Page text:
Everything You Need to Know About Installing a Sub-Base for an Artificial Lawn

Everything You Need to Know About Installing a Sub-Base for an Artificial Lawn


artificial grass for swimming pool surrounds

It is vital to ensure that artificial grass is properly installed to ensure that it can fulfil its purpose, i.e. to provide a stunning low-maintenance lawn that can be used by the whole family and their pets all year round.

Remember, you can’t just lay artificial turf on top of the real turf you want to replace, and it is absolutely not possible to install fake grass directly on top of earth or soil.

You’ll first need to excavate your existing lawn, and then level and compact two layers of aggregates, known as the sub-base and the laying course. Without them, your artificial lawn will not look or perform as it should.

We’re frequently asked a variety of questions regarding the process of installing a sub-base and laying course for an artificial lawn.

We’ve already covered everything you need to know about installing a laying course in a previous article, and today we are focusing on sub-base installation.

Here, we’ve pulled together a list of your most burning questions, complete with the answers you’ve been looking for.

Our aim is to give you the knowledge you’ll need to complete your own artificial lawn installation to the highest standard.

And, as long as you follow the advice in this article, you’ll have no problem in installing a stunning artificial lawn that not only looks amazing, but also performs well, and continues to do so for years to come.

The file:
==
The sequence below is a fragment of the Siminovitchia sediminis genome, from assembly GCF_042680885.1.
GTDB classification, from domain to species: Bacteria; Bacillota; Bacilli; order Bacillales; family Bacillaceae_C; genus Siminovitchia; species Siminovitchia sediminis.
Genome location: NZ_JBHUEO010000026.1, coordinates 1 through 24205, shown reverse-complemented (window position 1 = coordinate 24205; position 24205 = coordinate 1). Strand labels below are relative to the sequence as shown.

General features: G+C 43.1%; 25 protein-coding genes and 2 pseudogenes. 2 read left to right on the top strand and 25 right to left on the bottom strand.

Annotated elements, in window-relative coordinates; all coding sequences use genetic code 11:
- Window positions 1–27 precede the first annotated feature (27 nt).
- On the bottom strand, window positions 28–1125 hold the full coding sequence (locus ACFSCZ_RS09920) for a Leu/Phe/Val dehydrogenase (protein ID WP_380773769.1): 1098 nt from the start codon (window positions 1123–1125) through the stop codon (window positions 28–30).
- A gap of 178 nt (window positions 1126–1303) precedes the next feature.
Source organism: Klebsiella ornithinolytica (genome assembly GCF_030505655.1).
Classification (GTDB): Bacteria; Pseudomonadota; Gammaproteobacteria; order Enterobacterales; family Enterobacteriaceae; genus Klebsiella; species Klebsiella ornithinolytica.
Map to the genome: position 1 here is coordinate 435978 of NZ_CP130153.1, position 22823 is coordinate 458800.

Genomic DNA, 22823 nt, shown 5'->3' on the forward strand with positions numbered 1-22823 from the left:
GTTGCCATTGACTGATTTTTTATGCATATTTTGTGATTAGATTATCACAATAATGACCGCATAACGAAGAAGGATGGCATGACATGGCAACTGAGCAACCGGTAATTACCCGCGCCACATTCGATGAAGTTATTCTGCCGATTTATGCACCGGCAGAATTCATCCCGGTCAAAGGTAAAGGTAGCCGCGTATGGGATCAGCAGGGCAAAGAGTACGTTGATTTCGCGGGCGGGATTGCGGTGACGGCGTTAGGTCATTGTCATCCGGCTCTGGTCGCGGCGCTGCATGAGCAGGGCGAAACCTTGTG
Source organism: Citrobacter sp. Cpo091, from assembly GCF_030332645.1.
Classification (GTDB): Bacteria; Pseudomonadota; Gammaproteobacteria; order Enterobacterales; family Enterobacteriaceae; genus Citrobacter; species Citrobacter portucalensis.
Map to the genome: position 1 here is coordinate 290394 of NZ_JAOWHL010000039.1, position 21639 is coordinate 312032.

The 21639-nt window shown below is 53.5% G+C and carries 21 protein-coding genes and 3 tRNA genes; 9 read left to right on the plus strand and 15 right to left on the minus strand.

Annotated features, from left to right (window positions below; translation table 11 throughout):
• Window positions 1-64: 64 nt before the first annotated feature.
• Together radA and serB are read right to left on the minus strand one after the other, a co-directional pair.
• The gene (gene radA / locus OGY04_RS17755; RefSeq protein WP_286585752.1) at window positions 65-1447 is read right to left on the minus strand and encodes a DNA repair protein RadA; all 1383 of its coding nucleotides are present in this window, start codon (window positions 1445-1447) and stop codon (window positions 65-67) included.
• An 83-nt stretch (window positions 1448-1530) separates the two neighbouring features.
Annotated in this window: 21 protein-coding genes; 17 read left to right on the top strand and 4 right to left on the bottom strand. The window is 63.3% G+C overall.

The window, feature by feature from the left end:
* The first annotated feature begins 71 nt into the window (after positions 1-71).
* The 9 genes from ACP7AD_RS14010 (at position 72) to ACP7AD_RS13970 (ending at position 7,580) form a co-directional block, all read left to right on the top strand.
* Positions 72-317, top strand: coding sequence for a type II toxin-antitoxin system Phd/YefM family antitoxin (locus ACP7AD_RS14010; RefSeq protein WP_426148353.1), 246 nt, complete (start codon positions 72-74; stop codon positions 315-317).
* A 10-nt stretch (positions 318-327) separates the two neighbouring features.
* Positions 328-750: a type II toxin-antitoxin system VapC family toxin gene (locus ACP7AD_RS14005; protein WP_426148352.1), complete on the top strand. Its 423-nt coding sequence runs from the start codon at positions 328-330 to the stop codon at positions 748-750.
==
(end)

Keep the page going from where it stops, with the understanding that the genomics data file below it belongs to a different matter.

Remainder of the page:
Let’s start with explaining exactly what we mean by the ‘sub-base’.



What is a sub-base?


Edging & Sub-Base

An Artificial Lawn Sub Base Consisting of 20mm Granite Chippings

Within the artificial grass industry, the ‘sub-base’ is known as the layer of aggregates that are installed on top of the subgrade, or earth, prior to the installation of the laying course.



Do I need to install a weed membrane underneath the sub-base?



Yes, it is highly recommended that a weed membrane is placed directly underneath the sub-base, both to prevent weed growth and to separate the aggregates from the subgrade. If the sub-base is laid down without this barrier in place, the aggregates can mix with the earth, which can, in turn, result in settlement or sinking in the finished lawn.



Why should I install a sub-base?


The sub-base material is the foundation of an artificial grass installation; it is what will give your artificial lawn structural stability.

A solid, well-compacted sub-base is crucial in providing sufficient strength to allow foot traffic and items of furniture to be placed upon the artificial lawn.



What should the sub-base consist of?


MOT Type 1

MOT Type 1

granite chippings

20mm Granite Chippings










The sub-base material should comprise either MOT Type 1, or 20mm stone chippings – either granite or limestone.



Which is better to use: Type 1 or stone chippings?


Generally, MOT Type 1 provides a slightly stronger base than stone chippings. This is because of the increased level of compaction, due to the amount of ‘fines’, or small particles, found within the makeup of Type 1.

However, although MOT Type 1 will allow a certain amount of water to drain through it, it is technically a non-porous aggregate. If your garden has drainage issues or if you have a dog or pet who will be using the lawn, we highly recommend that you install a sub-base consisting of granite or limestone chippings, as that will allow liquids to quickly drain from the surface of your lawn, through to the sub-grade.

For domestic applications, granite or limestone chippings will provide a more than adequate sub-base layer that will be amply strong enough to cope with everyday family life.